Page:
Comment: This case serves as another example of chronic dysfunction resolving slowly over multiple treatments over a period of time. On palpation, I can feel her neck has physically changed so much. The MRI showed right C7 nerve encroachment yet she is now symptom free. I can’t help wondering what another MRI would show if it was taken now…
Case 12 – Chronic tennis elbow:
Michael was referred to our centre by a case manager at a local rehab centre. The referral read, “Michael is a 57 year old gentleman who was involved in a truck accident four years ago and it has left him with persistent pain in his left elbow (epicondylitis). He is also reporting neck and shoulder involvement.”
I was informed that the rehab service provider would pay for five sessions if I thought we could help.
Michael sat in the chair prior to the first treatment and he seemed very depressed and quite pessimistic about our chances of helping him. When I asked why that was so, he told me that he had been treated by so many people for his tennis elbow and all that ever happened was that it got ‘much worse’ after any treatment (I bet a few of you can already see where this is going).
I asked him to lie on the table so I could assess him. Michael was a mess! His muscles were as tense as they could be and he flinched at every contact. With his head straight he showed a short left leg (12mm). When he turned to the left the leg length discrepancy remained unchanged but when he turned his head to the right, the right leg showed shorter (10mm). I made a note on the treatment record of a ‘double’ Cervical Turn Test and made a mental note to address the sphenoid dysfunction.
I moved gently through the Lower and Upper Back Procedures and released the left infraspinatus. As I was doing this, I informed Michael that I would NOT be touching his arm today as I didn’t want to cause him the ‘usual’ reaction. I told him he had serious dysfunction in his neck and that I would focus on that. He told me he had serious dysfunction EVERYWHERE so I could start anywhere I liked!
His Neck was in spasm and his pterygoid and temporalis were incredibly tender to move but I noted that his leg length did correct following the TMJ work.
The following week Michael returned and reported that although he had been very sore after the treatment, he had felt considerable improvement.
His neck certainly felt much looser and I was able to effect much better TMJ moves. I worked with Michael on a weekly basis for five weeks and through this time he experienced many headaches and much aggravation of the pain in his arm (although I never actually treated his arm). On the fifth visit he told me he felt lots better ‘overall’ and that he believed the treatments were helping him significantly. I had contacted his doctor and found that no MRI or CT scan had been performed following the accident, so I urged the doctor to investigate as I was certain there must be significant disc pathology associated with Michael’s elbow symptomatology.
Sometimes in practice, the lines can become a little blurry. The rehab provider was not prepared to fund further treatment for Michael and he had not been able to work for the last 4 years. He lived in a town that was 100km from my clinic and was trying to survive on a very small pension. I made a deal with him that, if he came fortnightly for the next three months, I would only charge him half price for the treatment – He was happy to comply. In the mean time, his doctor organised a CT Scan which revealed “moderate bilateral exit foramina stenosis of C5/6 and C6/7 along with moderate degenerative change of the mid to lower cervical spine”.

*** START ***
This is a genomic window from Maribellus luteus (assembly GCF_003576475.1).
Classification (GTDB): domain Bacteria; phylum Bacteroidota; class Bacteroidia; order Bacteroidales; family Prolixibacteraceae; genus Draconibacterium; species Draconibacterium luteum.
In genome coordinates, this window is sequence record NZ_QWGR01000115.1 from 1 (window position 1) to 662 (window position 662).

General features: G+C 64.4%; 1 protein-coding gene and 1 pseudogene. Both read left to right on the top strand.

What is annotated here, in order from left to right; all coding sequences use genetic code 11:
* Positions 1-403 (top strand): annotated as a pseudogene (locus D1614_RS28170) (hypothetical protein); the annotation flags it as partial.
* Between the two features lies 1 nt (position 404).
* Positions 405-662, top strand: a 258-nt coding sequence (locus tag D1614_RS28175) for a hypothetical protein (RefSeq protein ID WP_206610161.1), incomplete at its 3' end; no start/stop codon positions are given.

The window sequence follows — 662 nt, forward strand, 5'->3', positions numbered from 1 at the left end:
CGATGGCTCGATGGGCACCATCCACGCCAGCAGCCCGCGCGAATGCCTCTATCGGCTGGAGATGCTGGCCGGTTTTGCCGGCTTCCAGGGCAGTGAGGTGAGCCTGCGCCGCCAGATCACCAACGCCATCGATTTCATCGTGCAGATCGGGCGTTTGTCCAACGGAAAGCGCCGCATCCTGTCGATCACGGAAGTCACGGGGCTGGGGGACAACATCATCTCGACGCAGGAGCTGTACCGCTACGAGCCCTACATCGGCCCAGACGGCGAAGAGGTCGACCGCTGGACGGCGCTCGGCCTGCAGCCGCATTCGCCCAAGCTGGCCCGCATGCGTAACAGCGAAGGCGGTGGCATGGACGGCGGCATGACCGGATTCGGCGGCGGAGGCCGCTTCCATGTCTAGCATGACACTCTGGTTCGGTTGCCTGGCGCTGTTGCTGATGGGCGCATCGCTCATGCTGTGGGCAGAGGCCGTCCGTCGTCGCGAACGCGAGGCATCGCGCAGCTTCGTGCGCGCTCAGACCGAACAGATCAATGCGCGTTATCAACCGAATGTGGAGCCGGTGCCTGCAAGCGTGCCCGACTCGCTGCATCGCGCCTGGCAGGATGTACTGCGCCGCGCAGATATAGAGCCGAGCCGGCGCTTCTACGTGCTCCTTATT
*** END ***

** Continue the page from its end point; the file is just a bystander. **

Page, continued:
Over the next few months he continued to improve. He was also able to reduce the pain medications he was taking by 75% and enjoy a much better quality of life. I urged him to continue to invest in the treatments we were giving him as, so far, he had not seemed to show any plateau.
He continued with fortnightly treatments and is still doing so today, two years after he presented for the first time. Six months ago, a medical specialist he was seeing arranged an MRI scan which noted similar findings to the earlier CT Scan but with the addition of small osteophytes and a disc bulge pressing on the left C8 nerve root. Michael reports that his elbow, arm and neck pain have all been resolved for many months. He rarely gets headaches now and can happily cope with daily activities. His only remaining symptom is some mild numbness that is constantly in the fingertips of his left hand.
I treated him a week ago and I commented on how great his neck feels (to me). His leg lengths now reveal tonal symmetry… and he likes to fall asleep during the treatment.
Comment: Much could be said regarding this case. Chronic dysfunction can heal very slowly over a long period of time. The therapist needs to be able to measure dysfunction so that treatment can be targeted to the appropriate place. Being able to measure slow progress is also important. Michael had incurred many injuries in the truck crash and some had not been diagnosed or identified – Indeed, some had been misdiagnosed. It is also worth noting that the cervical spine and the cranial bones are important sites of dural attachment.